Just before India’s independence, a young Punjabi woman, ill at ease in her marriage and eager for personal and national freedom, sat down with psychiatrist Dev Satya Nand for an experiment in his new method of dream analysis. The published analysis documents a surge of emotion and reflections on sexuality, gender, marriage, ambition, trauma, and art. “Mrs. A.” (as she is known) turned to female figures from Hindu myth to reimagine her social world and its ethical arrangements, envisioning a future beyond marriage, colonial rule, and gendered constraints.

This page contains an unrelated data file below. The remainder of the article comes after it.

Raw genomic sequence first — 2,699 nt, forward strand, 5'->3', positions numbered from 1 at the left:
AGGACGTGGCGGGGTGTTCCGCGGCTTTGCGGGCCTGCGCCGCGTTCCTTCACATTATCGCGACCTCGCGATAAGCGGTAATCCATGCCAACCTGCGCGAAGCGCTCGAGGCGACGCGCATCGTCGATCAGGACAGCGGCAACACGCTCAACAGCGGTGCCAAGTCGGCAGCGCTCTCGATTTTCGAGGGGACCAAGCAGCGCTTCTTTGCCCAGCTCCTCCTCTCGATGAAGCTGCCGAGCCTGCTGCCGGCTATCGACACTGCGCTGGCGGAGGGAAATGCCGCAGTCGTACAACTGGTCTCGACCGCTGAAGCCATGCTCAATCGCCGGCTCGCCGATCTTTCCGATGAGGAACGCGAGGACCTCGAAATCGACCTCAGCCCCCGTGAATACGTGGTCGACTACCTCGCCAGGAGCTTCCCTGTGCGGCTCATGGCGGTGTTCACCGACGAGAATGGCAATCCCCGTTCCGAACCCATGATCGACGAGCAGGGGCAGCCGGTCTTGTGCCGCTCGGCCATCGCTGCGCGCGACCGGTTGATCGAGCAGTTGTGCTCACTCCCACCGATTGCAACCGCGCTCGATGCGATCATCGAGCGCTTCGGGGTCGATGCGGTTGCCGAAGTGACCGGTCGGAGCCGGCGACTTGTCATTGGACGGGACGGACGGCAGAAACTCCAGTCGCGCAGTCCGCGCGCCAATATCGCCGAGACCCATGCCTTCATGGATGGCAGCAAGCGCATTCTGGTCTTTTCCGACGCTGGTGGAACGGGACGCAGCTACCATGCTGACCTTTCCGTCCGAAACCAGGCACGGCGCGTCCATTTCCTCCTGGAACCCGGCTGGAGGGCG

This book explores the conversation between Mrs. A. and Satya Nand, its window onto gender and sexuality in late colonial Indian society, and the ways Mrs. A. put ethics in motion, creating alternatives to ideals of belonging, recognition, and consciousness. It finds in Mrs. A.’s musings repertoires for the creative transformation of ideals and explores the possibilities of thinking with a dynamic concept of counter-ethics. An unconventional history of gender and sexuality in late colonialism, this book reminds us that the west did not invent feminism, that psychiatry’s history of innovation and creativity is global, and that ethical thinking does not need to center on western myths or paradigms.